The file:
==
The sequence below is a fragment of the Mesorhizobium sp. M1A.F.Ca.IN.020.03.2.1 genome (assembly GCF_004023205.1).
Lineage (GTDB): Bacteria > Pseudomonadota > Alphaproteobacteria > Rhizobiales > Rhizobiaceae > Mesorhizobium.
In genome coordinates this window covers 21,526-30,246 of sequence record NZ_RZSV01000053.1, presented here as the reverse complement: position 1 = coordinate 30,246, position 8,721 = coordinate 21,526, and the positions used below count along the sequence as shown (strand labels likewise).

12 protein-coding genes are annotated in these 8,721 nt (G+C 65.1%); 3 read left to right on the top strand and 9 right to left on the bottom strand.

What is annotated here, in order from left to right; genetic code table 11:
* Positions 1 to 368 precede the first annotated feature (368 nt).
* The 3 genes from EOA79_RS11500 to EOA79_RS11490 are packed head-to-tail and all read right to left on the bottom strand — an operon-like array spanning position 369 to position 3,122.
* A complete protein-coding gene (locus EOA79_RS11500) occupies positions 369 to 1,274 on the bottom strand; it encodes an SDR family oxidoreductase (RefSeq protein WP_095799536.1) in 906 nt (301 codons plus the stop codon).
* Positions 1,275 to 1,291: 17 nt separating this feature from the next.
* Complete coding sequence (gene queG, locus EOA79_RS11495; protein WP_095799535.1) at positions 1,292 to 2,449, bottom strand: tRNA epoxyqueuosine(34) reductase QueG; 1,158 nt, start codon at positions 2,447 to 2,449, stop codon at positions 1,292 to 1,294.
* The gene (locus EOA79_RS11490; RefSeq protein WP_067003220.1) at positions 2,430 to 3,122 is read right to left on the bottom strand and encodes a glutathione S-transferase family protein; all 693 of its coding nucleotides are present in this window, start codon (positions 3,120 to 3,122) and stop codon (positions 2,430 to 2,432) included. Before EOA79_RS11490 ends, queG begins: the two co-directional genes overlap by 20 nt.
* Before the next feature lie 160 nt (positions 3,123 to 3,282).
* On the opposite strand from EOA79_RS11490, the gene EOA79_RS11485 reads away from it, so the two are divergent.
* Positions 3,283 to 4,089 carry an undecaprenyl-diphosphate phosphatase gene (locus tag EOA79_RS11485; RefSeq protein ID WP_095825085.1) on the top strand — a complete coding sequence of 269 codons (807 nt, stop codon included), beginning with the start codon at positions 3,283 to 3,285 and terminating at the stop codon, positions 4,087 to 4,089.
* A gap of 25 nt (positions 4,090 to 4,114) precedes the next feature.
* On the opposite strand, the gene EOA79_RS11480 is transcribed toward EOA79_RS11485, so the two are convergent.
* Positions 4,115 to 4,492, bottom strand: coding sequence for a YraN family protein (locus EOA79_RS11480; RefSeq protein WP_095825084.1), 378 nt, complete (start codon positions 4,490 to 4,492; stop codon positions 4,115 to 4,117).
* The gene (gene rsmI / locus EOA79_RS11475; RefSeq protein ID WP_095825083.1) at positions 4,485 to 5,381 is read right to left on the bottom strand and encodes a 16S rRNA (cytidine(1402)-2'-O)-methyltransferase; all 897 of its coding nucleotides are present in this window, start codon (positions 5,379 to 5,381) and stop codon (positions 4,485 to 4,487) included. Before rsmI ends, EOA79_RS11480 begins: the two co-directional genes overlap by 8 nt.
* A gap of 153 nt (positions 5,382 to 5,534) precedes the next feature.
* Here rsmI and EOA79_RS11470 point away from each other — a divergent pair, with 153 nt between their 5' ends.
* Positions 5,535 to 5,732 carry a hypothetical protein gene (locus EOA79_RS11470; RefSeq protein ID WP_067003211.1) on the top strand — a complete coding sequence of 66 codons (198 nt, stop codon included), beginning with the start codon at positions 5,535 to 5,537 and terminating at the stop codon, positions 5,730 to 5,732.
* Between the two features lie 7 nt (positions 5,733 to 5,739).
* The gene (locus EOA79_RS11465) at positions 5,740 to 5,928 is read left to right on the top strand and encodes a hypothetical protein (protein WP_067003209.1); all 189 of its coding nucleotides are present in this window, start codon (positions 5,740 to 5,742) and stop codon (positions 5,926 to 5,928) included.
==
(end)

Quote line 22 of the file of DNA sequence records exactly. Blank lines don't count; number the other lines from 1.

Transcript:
* Between the two features lie 7 nt (positions 5,733 to 5,739).